Films not only entertain us. They enable us to escape to another world. And for the next couple of hours or so, you don’t have a care in the world. That, for you, is its entrancing allure. As the lights come up again and the credits roll and as we go back to our prosaic lives, we’re left reeling from this profound experience. An experience so profound that it permeates beyond the screen and secures itself in our minds influencing our thoughts, attitudes and behaviour.
As a kid, I naively categorised films as either English or Hindi. I enjoyed films purely for their entertainment value and I distinctly remember the joy and pleasure of going to the cinema. But it was just a recreational activity at the time and, more often than not, the elated feeling lasted mostly until I hit the sack. The films I watched seemed like products manufactured in an assembly line of two factories. One called Hollywood. The other, Bollywood.
Though I loved films, I didn’t understand them. And it all changed on a typically lazy Sunday afternoon. But what and who provoked this definite shift in me?
A disturbing dystopian film by a certain Stanley Kubrick.
The beginning of a Kubrickian odyssey
In my early teens, watching films had become a sort of weekend routine after I heard friends rave on and on about the IMDb Top 250. (In retrospect, I’m not entirely convinced. It’s a decent list but not definitive enough.) I was picking off titles randomly until I came across A Clockwork Orange, which veritably made me realise, “how the colours of the real world only seem real when you viddy them on the screen.” After I watched the film, I realised (much like Alex) how the images and colours of the real world looked a lot more appealing through the medium of film.
It was the first film I wanted to rewatch and study. I came to understand how films could address the more important and serious issues, much like literature. They were no longer a mere source of entertainment. They were rather a medium that allowed us to look at ourselves and the world around us. It aided our self-discovery. To paraphrase Ingmar Bergman, “films go beyond ordinary consciousness, straight to our emotions, deep into the twilight room of the soul.”
Though I saw the film at the emotionally susceptible and vulnerable age of 15, it changed the way I saw the world. It triggered an undying love and newfound fascination for the world of films.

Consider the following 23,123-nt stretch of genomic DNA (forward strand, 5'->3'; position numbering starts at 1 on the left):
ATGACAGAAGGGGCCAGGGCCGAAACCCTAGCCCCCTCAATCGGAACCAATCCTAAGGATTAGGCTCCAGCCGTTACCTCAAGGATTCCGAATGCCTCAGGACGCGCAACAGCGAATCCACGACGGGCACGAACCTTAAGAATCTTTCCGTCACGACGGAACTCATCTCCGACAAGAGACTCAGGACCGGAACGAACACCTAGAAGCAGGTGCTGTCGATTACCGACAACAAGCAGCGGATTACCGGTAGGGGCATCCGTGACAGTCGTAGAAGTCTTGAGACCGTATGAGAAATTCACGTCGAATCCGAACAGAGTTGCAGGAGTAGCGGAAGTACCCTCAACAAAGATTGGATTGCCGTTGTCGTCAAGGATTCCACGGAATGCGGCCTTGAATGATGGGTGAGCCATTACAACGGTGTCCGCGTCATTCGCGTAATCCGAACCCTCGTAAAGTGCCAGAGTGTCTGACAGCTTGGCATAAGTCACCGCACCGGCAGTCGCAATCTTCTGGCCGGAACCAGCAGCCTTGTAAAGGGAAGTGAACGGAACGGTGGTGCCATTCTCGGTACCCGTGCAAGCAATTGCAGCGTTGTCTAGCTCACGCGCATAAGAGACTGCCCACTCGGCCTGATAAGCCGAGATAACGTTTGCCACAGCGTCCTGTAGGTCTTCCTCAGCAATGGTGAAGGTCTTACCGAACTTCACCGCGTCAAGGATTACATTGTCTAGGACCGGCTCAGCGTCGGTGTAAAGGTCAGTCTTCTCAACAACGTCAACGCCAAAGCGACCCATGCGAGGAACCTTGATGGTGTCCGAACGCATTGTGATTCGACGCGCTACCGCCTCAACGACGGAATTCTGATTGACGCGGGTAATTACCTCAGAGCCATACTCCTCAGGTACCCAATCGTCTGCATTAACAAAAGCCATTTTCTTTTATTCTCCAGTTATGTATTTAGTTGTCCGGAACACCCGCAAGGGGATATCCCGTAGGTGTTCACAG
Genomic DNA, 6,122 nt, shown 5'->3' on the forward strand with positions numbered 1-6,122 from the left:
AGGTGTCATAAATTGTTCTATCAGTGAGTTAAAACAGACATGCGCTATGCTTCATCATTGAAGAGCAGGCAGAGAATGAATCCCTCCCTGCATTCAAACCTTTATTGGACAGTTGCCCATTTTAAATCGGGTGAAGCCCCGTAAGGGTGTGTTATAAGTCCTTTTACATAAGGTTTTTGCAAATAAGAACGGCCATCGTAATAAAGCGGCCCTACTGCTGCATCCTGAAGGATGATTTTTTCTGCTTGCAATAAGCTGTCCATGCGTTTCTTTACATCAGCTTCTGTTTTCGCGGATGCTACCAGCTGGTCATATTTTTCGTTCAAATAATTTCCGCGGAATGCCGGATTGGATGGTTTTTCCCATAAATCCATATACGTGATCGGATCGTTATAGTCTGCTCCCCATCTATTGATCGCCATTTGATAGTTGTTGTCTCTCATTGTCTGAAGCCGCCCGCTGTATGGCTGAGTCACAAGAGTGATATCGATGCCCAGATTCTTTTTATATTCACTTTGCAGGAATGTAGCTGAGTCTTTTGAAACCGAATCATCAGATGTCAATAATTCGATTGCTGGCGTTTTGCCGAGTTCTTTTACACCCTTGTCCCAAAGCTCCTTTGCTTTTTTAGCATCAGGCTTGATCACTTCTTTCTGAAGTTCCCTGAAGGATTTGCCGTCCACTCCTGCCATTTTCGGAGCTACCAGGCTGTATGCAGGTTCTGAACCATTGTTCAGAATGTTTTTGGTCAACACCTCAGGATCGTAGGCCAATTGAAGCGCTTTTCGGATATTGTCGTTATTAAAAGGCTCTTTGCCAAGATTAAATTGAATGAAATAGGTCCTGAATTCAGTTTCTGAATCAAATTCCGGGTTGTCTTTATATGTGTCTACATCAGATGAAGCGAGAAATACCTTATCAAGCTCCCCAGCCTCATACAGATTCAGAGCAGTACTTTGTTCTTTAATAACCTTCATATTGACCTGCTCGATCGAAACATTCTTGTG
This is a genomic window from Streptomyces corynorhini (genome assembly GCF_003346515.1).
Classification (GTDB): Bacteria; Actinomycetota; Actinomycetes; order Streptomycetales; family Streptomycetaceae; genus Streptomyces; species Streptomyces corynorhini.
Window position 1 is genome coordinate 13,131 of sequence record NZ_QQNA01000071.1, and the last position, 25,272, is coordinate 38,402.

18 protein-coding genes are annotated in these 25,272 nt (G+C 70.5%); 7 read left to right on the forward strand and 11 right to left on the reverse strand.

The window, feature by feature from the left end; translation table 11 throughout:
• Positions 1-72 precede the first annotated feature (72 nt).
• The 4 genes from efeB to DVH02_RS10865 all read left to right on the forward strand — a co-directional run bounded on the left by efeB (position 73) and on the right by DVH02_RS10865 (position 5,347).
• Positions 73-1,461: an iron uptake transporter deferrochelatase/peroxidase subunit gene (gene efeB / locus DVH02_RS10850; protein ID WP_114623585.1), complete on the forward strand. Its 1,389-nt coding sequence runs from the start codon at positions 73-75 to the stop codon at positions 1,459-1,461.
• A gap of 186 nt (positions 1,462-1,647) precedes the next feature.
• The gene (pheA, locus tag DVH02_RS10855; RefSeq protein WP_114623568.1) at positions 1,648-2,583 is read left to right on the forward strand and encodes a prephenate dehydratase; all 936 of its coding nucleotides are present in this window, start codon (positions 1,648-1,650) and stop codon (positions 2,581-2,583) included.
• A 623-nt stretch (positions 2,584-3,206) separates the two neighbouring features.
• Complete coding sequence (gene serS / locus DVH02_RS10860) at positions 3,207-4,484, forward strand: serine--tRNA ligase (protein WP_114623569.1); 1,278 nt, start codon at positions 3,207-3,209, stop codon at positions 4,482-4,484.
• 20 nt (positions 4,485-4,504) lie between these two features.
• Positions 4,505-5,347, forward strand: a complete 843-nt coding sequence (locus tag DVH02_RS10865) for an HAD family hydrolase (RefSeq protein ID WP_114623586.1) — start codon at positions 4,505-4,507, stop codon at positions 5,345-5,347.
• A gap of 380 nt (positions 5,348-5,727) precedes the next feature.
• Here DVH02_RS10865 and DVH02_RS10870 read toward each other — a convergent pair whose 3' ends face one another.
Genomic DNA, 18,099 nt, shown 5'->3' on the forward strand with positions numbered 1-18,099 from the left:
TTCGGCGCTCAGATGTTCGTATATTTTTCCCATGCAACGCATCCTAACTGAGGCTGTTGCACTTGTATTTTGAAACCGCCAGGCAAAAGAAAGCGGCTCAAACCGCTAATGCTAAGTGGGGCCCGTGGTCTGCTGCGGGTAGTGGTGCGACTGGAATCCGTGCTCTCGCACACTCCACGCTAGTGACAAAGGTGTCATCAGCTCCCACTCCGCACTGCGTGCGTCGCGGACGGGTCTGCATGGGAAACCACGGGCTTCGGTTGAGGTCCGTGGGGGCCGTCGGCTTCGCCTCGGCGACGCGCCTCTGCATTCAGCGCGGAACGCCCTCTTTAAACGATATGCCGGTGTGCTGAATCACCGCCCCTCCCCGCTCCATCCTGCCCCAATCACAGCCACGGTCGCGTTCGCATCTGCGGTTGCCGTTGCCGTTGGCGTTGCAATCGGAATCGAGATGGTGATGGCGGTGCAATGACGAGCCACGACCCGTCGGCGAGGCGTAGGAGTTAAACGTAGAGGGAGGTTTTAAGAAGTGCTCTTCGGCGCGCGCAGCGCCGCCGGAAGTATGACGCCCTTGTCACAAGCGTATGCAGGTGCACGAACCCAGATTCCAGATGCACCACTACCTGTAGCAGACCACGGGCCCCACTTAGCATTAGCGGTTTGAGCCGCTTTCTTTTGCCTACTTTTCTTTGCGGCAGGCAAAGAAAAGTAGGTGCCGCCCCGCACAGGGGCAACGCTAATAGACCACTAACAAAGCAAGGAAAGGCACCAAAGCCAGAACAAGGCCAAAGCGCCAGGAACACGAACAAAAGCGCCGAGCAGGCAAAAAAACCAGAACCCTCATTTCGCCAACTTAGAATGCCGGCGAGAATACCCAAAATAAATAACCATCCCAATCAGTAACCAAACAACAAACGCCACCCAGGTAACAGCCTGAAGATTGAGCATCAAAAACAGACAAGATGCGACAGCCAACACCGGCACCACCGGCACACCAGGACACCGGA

Kubrick’s emotionally dissociative and stylised look at violence in the film creates an aesthetic insularity (much like the films of Tarantino). An insularity akin to the protagonist’s own attitude towards violence. As Alex experiences the sinister reality and repercussions of his own wrong-doing and violence, I realised the sublime beauty of Kubrick’s vision. It was a life-changing cinematic experience like never before.
What made Kubrick unique?
As I began to explore more of Kubrick’s work, I began to understand his style a little more. How he invites us to see his personal vision with the perfect blend of evocative music, gorgeous cinematography and surreal editing to create a compassionate whole.
Rather than using completely original scores, he used classical orchestral music and to great effect. His use of music became a substantial part of his narrative as he always seemed to use it in the right context. Beethoven’s 9th and Rossini’s William Tell Overture in A Clockwork Orange or Strauss’s Blue Danube in 2001 or Bartók’s Music for Strings, Percussion and Celesta in The Shining. He transformed principal and climactic scenes in his films with ethereal melodies.
When I saw The Shining, it was the first time I became aware of the camera. Kubrick’s use of the camera and the mechanics of his filmmaking began to intrigue me. And he used them in the most immersive ways to tell a story. The hauntingly beautiful Steadicam tracking shots as Danny rides through the hallways of the hotel on his bike, was pure cinematic brilliance.
2001: A Space Odyssey is the paradigm of what a film can accomplish that reading a book can’t. Kubrick makes intellectual and thought-provoking arguments through a delightful combination of image and music. The musical sequences are marked by a self-awareness with a mind of their own, as if they’re a character in the narrative. The cinematography is painstakingly meticulous and luscious. Technically and creatively speaking, Kubrick’s astonishing effort to craft this gem distinctly indicates the reason behind its timeless glory and acclaim. It will continue to be one of the most visceral and visionary poetic speculations on the genius and/or folly of human beings.
His films have often given a voice to the society’s current or eternal fears and fixations. His satirical treatment of the nuclear age in Dr. Strangelove during the Cold War, his examination of the hierarchical structure in armies in his anti-war film Paths of Glory, his foretelling of manned interplanetary travel and concerns about artificial intelligence in 2001: A Space Odyssey, or even the dehumanising nature of war and violence in Full Metal Jacket and A Clockwork Orange respectively. They all describe the cultural atmosphere and mood at the time. His films and their themes are so powerful and revolutionary that they continue to be seen, studied and heralded worldwide. A test of their timelessness.
My cinematic diet is a voracious one. As each new experience metabolises, I feel intellectually nourished and culturally richer. And I thank Stanley Kubrick for feeding this eternal hunger.